There's no better time to watch a stock than during earnings season. Last week, UnitedHealth Group (UNH -1.20%) reported its financial results for the third quarter of this year.

The $400 billion (by market capitalization) health insurer beat both analysts' revenue and earnings estimates. This raises the following question: Is UnitedHealth Group a suitable post-earnings buy for investors seeking a fast-growing dividend? Let's take a look at the company's fundamentals and valuation to answer this question.

A man meets with his doctor for an appointment.

Image source: Getty Images.

UnitedHealth Group's fundamentals remain healthy

UnitedHealth Group generated $72.3 billion in revenue in the third quarter, which was 11.1% higher than the year-ago period and exceeded analyst estimates by 1.5%. This revenue increase was the result of growth in both of UnitedHealth Group's segments, which include Optum and UnitedHealthcare. For those unfamiliar, Optum is the information and technology service provider that helps to modernize healthcare and improve the overall health of UnitedHealth Group's customers. UnitedHealthcare provides health benefits to employers, individuals, and Medicare beneficiaries. 

UnitedHealth Group's overall operating margin increased by 80 basis points year over year to 7.9% in the third quarter. On the Q3 2021 earnings call, CFO John Rex noted that direct COVID-19 care and testing ran above expectations. But Rex added that this was more than offset by delayed elective procedures as hospitals once again shifted their attention to treating COVID-19 patients as the delta variant surged in the summer.

UnitedHealth Group's higher revenue and margins led to a 28.8% year-over-year increase in adjusted (non-GAAP) earnings per share (EPS) to $4.52 in the recent quarter. This adjusted EPS figure also managed to beat analyst expectations of $4.41 by 2.5%. 

The strong third-quarter is also what led the company to raise its adjusted EPS guidance for this year -- from its prior range of $18.30 to $18.80 reaching the updated range of $18.65 to $18.90. Compared to the $16.88 in adjusted EPS that was produced in 2020, the new guidance would represent a robust 10.5% to 12% year-over-year growth rate in adjusted EPS.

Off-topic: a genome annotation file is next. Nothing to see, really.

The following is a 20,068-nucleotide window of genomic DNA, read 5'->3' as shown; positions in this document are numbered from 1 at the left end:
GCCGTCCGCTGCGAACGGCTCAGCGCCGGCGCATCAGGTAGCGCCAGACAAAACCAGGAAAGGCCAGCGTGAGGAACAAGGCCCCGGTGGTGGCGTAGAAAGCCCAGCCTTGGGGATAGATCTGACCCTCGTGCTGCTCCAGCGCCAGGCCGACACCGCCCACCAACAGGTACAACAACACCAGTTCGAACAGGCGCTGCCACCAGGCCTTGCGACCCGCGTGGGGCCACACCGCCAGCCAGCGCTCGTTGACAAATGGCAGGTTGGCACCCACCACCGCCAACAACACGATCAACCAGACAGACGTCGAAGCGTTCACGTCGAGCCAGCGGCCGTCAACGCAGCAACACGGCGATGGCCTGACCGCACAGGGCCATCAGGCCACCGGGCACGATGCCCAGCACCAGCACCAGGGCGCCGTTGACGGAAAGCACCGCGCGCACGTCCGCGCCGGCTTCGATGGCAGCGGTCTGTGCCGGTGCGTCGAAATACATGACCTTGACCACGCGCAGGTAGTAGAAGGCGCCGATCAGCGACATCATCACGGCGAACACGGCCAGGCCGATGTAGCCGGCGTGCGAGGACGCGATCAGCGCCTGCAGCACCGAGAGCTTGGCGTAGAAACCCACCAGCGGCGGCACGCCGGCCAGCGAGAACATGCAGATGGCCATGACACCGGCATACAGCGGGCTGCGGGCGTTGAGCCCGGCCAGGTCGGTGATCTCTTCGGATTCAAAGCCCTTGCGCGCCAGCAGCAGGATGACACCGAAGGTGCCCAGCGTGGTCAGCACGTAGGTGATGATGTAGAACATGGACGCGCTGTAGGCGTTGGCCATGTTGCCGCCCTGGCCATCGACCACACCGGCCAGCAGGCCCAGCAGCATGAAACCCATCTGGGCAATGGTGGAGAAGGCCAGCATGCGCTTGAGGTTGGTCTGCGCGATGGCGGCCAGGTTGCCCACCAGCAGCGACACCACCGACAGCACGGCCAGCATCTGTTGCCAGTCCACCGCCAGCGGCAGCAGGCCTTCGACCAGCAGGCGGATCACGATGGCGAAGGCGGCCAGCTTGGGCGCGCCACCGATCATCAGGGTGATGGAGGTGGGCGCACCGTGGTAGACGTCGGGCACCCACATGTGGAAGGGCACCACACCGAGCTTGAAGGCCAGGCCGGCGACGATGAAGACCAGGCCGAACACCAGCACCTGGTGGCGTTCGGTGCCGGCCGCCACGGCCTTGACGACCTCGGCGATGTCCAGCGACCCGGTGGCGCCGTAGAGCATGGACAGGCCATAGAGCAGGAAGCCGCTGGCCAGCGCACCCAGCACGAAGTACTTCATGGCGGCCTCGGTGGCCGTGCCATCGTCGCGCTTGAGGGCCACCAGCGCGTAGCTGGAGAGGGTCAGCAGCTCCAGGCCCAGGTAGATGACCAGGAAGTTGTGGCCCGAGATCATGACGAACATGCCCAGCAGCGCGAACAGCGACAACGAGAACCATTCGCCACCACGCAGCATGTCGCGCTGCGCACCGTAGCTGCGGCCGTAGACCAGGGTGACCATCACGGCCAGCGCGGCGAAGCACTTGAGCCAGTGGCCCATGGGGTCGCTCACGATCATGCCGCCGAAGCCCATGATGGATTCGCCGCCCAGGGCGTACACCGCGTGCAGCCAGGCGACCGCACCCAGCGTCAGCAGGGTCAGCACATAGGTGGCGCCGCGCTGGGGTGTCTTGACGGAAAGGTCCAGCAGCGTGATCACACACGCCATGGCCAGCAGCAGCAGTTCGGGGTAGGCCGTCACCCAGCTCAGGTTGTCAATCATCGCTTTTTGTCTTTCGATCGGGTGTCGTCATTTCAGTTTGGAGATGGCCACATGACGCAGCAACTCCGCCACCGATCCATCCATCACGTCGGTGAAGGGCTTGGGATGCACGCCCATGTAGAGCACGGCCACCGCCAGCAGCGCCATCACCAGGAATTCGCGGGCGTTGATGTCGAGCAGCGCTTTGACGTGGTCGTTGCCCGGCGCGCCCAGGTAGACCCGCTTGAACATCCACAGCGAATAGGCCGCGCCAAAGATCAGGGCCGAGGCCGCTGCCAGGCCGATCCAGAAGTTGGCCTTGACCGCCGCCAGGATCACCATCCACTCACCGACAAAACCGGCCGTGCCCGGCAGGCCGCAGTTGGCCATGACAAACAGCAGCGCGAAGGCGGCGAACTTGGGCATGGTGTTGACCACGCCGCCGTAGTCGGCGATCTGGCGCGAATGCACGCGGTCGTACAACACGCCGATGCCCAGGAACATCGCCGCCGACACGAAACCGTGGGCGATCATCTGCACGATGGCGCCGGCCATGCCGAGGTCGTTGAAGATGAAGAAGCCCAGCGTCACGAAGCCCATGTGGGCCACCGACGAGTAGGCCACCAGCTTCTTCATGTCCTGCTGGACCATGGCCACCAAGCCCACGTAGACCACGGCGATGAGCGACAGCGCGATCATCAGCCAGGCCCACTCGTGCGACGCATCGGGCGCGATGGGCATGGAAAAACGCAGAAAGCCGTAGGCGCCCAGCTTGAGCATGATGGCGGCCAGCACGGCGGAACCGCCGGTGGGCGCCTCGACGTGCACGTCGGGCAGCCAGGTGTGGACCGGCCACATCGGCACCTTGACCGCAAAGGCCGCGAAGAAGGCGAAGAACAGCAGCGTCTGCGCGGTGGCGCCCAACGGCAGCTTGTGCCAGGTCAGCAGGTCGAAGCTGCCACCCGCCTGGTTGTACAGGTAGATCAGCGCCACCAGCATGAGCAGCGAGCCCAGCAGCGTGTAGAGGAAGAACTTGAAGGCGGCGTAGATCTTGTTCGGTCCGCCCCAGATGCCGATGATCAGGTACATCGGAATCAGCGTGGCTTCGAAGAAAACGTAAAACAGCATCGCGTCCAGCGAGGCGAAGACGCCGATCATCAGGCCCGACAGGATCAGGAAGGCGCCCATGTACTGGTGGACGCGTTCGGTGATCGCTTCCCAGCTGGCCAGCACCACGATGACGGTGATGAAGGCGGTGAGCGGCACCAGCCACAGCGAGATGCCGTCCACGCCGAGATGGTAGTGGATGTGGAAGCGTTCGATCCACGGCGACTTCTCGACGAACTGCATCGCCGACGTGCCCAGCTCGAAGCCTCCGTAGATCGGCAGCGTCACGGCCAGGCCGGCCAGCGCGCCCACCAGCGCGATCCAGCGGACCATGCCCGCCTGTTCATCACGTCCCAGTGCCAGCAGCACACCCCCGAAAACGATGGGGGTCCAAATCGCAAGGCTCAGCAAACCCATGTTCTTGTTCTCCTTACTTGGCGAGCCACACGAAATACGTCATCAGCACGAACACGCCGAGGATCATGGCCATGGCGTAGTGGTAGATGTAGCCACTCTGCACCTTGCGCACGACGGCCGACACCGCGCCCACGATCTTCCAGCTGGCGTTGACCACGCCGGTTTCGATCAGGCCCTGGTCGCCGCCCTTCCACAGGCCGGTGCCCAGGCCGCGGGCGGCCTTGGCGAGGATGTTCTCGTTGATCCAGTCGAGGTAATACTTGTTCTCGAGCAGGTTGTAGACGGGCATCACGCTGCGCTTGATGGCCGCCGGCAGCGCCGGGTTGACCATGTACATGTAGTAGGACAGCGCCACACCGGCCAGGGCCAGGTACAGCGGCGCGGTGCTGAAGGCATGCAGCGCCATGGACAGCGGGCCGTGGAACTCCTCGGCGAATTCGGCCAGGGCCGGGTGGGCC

Strong future dividend growth is supported

UnitedHealth Group is doing well from a fundamental standpoint. But how safe is its dividend and can it satisfy investors looking for high dividend growth? Based on its most recent guidance and dividends that will be paid this year, UnitedHealth Group's dividend payout ratio will be in the high-20% to low-30% range. Its current payout ratio strikes a good balance between rewarding shareholders with a safe, market-beating 1.4% yield, and investing back into the business to drive future growth. 

The reasonable payout ratio and growing demand for health insurance are two key reasons the company should continue to grow at a high rate. Analysts are forecasting that EPS will grow at 14% annually over the next five years. This is what leads me to believe UnitedHealth Group's dividend should continue to grow in the low-to-mid teens each year for the foreseeable future.

A rock-solid balance sheet

UnitedHealth Group's dividend is also backed by a sturdy balance sheet. In support of this point, let's take a look at its interest coverage ratio, which is a way for investors to determine how many times over a company can pay its interest expenses with its earnings before interest and taxes (EBIT).

UnitedHealth Group's interest coverage ratio through the first three quarters of this year was 15 ($18.43 billion in EBIT/$1.23 billion in interest expenses), which was the same as the year-ago period ($18.89 billion in EBIT/$1.26 billion in interest expenses). Simply put, this largely insulates the company from the risk of going bankrupt anytime soon or having to cut its dividend to keep up with its debt.

The price is right for long-term investors

At $437 a share, UnitedHealth Group is slightly below its all-time high of nearly $439 a share. While the case can oftentimes be made that a stock is overvalued when it is approaching its all-time high, I don't believe that argument is valid with this company.

That's because UnitedHealth Group is trading at a forward price-to-earnings ratio of 20.8, which is just below the S&P 500's forward P/E ratio of 21.3. In other words, UnitedHealth Group is arguably one of the highest-quality S&P 500 components and its valuation is cheaper than the S&P 500 as a whole. Its annual earnings growth potential in the teens also works out to a price-to-earnings-growth or PEG ratio of approximately 1.5, which is still reasonable for an outstanding business like UnitedHealth Group.